Post by Alphaville »

ok i'll try to elaborate a bit as i go.

first, i'm not recommending to read the classics as homework, duty, commandment, etc. i mean, screw the classics. some stuff is boring. personally, i hate me some shakespeare (some is great, some i find unreadable and too wordy. but i digress). of course shakespeare is modern--i meant go back to the greeks, etc. e.g. the iliad! some sweet ultraviolence to be found there. or sappho, wow, more ultraviolence of a difference sort. love and war, what else do you need? haha.

but when i said read the classics it was just as the conclusion of an idea i had not yet presented.

the idea is this: literature is not really about "life," but about literature. it's not a manual for living or life lessons (but some of it is), it's not a document of "what really happened" (though some tries to be), it doesn't need translation or reduction to "reality" or "ideas" or "the thing that it's really about."

if that was the thing, then we wouldn't need literature, we'd just need a series of recipes and admonitions, like "be nice to your old mother" or "always do what's right" or "the good is the beautiful" and shit like that. rules. dumb ones ("12 rules for life" lmao).

yes some of literature is the result of people trying to work out problems, some of it is the result of people trying to remember things, some of it is people trying to compete with others or become immortal or entertain people or pay their alimony or gain favor at the court or skewer their enemies or any number of things. it really depends on each case and it doesn't completely matter.

the point is, literature does not need to be "translated" into "something else" by "deep" anything, like "the real truth is found at the bottom of this sand pile, if you dig deep enough you'll find it." no. there is no big secret really. it's all surface. it's words.

so you can stop digging. a lot of literary interpretation is a bunch of crap written for the employment of academics. they just use "theory" for their own (often nefarious) ends.

so, im not here to say "you must read this" or "you must read that," and "this is what it all really means."

but my first hard reading suggestion would be to have a look at "against interpretation", a great little essay by my main girl susan sontag.

the things she says there others maybe said before, but she says them best. it's short, it's fun, it's delicious, and it's open-ended--it ends with a proposition that's really a question. i'm not going to reduce her fine prose into my incoherent mumblings: check her out for yourself. check her out and maybe you find other great stuff in that book of essays (the book was named after that essay). she was great. one of our best critics and someone who can actually teach you to read better.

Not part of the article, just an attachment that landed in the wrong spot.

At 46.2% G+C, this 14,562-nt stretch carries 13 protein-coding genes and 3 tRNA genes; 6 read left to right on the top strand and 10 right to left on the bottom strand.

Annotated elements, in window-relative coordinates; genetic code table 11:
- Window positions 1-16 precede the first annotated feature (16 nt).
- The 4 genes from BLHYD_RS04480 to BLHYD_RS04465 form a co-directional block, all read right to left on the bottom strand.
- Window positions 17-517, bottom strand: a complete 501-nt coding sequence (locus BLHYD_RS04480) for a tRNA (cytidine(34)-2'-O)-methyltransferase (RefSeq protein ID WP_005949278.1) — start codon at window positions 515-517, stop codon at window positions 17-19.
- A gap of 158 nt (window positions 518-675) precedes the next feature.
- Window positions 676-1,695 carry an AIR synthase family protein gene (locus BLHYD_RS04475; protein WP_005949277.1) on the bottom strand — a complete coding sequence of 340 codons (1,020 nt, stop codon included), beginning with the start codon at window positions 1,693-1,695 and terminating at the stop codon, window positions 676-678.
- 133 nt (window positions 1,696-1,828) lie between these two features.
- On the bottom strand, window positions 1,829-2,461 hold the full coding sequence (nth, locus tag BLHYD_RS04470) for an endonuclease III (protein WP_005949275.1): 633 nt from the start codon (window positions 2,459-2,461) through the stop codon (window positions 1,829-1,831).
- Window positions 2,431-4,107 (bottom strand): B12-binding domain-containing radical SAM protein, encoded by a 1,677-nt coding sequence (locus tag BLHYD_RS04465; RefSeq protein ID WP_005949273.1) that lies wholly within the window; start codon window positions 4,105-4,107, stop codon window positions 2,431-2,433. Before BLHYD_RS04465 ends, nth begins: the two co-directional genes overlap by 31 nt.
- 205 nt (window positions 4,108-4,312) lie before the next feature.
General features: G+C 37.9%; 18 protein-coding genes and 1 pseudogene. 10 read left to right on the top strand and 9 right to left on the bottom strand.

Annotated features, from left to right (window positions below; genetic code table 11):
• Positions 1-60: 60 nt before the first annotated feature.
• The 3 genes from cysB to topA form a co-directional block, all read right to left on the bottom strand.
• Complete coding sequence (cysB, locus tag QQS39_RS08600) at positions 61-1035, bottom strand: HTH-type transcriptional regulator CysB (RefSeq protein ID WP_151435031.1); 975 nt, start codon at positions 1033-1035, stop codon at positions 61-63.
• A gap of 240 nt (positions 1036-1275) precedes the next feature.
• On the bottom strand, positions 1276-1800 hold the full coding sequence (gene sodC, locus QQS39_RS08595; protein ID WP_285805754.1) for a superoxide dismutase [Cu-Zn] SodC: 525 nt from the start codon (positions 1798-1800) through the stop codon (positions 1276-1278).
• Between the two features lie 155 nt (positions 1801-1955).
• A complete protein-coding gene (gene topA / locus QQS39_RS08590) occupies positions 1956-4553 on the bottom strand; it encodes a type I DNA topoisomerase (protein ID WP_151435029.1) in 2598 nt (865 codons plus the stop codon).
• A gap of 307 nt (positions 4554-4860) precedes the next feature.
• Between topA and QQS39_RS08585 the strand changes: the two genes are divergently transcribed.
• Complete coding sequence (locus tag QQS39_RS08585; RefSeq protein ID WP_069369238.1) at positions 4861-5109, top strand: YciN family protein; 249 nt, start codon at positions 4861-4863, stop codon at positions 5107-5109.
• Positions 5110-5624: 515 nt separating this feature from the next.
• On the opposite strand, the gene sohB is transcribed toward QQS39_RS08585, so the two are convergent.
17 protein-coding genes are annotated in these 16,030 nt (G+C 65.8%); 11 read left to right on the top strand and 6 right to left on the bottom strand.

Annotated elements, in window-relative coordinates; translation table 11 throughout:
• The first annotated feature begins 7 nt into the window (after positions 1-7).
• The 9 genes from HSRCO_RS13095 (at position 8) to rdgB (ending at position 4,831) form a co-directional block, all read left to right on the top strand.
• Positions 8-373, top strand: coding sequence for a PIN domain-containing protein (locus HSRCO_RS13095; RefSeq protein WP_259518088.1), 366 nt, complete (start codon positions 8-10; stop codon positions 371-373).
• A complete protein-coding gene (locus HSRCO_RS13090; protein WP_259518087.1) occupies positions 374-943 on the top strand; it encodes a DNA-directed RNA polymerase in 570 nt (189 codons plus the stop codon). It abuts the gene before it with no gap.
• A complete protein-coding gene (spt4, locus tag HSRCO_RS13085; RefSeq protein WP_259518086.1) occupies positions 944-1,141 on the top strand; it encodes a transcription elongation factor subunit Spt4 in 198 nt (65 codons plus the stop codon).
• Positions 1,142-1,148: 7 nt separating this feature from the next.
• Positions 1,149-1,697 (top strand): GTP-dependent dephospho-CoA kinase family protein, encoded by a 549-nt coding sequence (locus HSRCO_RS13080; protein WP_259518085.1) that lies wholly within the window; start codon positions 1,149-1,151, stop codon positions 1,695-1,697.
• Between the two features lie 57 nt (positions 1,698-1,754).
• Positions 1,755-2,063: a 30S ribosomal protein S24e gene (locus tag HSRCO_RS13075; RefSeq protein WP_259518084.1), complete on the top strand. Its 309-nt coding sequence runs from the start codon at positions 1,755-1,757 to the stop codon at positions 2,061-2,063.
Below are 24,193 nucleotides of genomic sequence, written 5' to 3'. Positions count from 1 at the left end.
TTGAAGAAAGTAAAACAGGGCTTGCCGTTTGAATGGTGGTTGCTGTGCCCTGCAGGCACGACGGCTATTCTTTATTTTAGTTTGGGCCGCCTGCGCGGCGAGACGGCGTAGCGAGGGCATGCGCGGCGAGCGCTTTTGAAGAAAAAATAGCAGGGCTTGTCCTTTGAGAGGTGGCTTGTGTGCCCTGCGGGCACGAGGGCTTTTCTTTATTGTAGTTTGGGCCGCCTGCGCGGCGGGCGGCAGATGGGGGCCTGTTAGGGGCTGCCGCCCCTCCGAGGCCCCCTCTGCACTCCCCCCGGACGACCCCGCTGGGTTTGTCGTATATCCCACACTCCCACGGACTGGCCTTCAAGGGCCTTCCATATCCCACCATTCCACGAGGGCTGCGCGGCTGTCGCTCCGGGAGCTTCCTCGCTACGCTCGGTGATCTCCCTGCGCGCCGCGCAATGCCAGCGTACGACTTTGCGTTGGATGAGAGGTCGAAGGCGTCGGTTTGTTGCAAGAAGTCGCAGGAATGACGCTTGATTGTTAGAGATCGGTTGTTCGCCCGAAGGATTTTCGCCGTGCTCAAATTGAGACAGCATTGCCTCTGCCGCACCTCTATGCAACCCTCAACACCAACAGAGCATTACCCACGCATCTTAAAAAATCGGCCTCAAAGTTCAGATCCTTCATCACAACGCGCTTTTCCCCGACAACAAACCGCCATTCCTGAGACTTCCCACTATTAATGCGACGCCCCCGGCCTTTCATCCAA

so, maybe begin there.

ok so the 2nd part of what i wanted to say was that, if literature is not really about something else buried deep, then what is it really about? well... in a way (but not in every way), it's just about literature.

new stories are made up of old stories, new poetry is made of bits of old poetry, new history relies on old history, new religions are made of old religions, new movies are made of old movies, new games go back to old games, and we have this constant commerce with the past that creates a reality of its own, which some nerds in the late xx century liked to call "intertextuality," but you don't have to. it's just the idea that books are made of other books, and language is made of language (language is also a virtual reality, but i digress again).

so, yeah, literature is not "about" reality so much as it is its own kind of virtual reality with its own set of interactions and "discourses" and ideologies and moralities and things that repeat themselves, battle it out, go away, return, etc. (and yes, it also refers to or correlates to other things outside of it. but that's not what makes it literature.)

so the reason i said "read the classics" was not as some tedious chore for moral edification, but as a way to gain wider (not deeper) understanding of what's going on and who is talking to whom at other levels. or to put it simply, to "accumulate references" so that you might more easily know some of the stuff that's going on.

a good illustration of this you can find in an old essay by tears eliot, "tradition and the individual talent" which i think might be out of copyright already and you can find free on the internet.

a "deeper" (oh no, i said that) and crazier development of this idea you can find in harold bloom's classic "the anxiety of influence" which reads like a man on a cocaine binge saying too-clever things about dead and living poets, but he was really clever and read a lot so there's that. don't be afraid to throw it into the fire in frustration if you must but at least take a look at that erudite crazy cokehead critic. (ok i don't know if he was a cokehead but wow he took some ideas and really ran with them like, well...)

i have more things re: recommendations etc. but im running out of space here.

Alphaville
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Re: Deeper reading/Understanding literature better

Post by Alphaville »

ok so i went to the store and after returning had a small epiphany of the shower. it works a bit like this: